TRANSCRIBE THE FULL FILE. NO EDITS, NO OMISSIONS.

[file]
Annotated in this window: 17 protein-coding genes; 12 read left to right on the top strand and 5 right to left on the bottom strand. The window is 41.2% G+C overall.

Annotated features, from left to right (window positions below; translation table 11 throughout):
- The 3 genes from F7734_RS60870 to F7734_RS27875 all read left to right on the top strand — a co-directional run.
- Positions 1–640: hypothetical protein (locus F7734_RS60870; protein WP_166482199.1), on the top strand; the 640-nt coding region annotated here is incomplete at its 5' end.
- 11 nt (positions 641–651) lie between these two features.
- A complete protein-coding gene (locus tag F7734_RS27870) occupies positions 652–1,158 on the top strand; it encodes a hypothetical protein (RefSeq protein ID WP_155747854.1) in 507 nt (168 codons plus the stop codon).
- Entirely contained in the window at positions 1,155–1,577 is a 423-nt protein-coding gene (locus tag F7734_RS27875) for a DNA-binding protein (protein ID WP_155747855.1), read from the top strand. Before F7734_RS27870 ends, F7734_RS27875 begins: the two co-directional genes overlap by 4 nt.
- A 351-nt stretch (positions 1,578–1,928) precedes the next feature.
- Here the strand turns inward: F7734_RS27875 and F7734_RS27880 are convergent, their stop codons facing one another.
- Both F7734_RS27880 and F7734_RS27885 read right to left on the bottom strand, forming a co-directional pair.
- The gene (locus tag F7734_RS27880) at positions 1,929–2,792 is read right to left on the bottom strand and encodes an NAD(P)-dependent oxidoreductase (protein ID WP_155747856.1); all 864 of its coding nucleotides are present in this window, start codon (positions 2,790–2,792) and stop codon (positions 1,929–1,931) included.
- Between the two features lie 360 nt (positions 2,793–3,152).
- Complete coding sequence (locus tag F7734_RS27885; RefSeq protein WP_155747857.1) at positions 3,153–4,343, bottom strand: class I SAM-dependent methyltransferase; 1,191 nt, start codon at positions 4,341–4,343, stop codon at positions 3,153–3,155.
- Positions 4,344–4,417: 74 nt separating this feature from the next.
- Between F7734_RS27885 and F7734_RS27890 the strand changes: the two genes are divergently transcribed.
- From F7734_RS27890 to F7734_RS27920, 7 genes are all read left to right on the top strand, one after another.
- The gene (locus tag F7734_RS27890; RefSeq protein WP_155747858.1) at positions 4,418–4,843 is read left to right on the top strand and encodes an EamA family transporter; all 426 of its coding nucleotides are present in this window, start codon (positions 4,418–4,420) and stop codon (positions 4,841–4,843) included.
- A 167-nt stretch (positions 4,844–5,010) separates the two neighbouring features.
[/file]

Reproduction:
Annotated in this window: 17 protein-coding genes; 12 read left to right on the top strand and 5 right to left on the bottom strand. The window is 41.2% G+C overall.

Annotated features, from left to right (window positions below; translation table 11 throughout):
- The 3 genes from F7734_RS60870 to F7734_RS27875 all read left to right on the top strand — a co-directional run.
- Positions 1–640: hypothetical protein (locus F7734_RS60870; protein WP_166482199.1), on the top strand; the 640-nt coding region annotated here is incomplete at its 5' end.
- 11 nt (positions 641–651) lie between these two features.
- A complete protein-coding gene (locus tag F7734_RS27870) occupies positions 652–1,158 on the top strand; it encodes a hypothetical protein (RefSeq protein ID WP_155747854.1) in 507 nt (168 codons plus the stop codon).
- Entirely contained in the window at positions 1,155–1,577 is a 423-nt protein-coding gene (locus tag F7734_RS27875) for a DNA-binding protein (protein ID WP_155747855.1), read from the top strand. Before F7734_RS27870 ends, F7734_RS27875 begins: the two co-directional genes overlap by 4 nt.
- A 351-nt stretch (positions 1,578–1,928) precedes the next feature.
- Here the strand turns inward: F7734_RS27875 and F7734_RS27880 are convergent, their stop codons facing one another.
- Both F7734_RS27880 and F7734_RS27885 read right to left on the bottom strand, forming a co-directional pair.
- The gene (locus tag F7734_RS27880) at positions 1,929–2,792 is read right to left on the bottom strand and encodes an NAD(P)-dependent oxidoreductase (protein ID WP_155747856.1); all 864 of its coding nucleotides are present in this window, start codon (positions 2,790–2,792) and stop codon (positions 1,929–1,931) included.
- Between the two features lie 360 nt (positions 2,793–3,152).
- Complete coding sequence (locus tag F7734_RS27885; RefSeq protein WP_155747857.1) at positions 3,153–4,343, bottom strand: class I SAM-dependent methyltransferase; 1,191 nt, start codon at positions 4,341–4,343, stop codon at positions 3,153–3,155.
- Positions 4,344–4,417: 74 nt separating this feature from the next.
- Between F7734_RS27885 and F7734_RS27890 the strand changes: the two genes are divergently transcribed.
- From F7734_RS27890 to F7734_RS27920, 7 genes are all read left to right on the top strand, one after another.
- The gene (locus tag F7734_RS27890; RefSeq protein WP_155747858.1) at positions 4,418–4,843 is read left to right on the top strand and encodes an EamA family transporter; all 426 of its coding nucleotides are present in this window, start codon (positions 4,418–4,420) and stop codon (positions 4,841–4,843) included.
- A 167-nt stretch (positions 4,844–5,010) separates the two neighbouring features.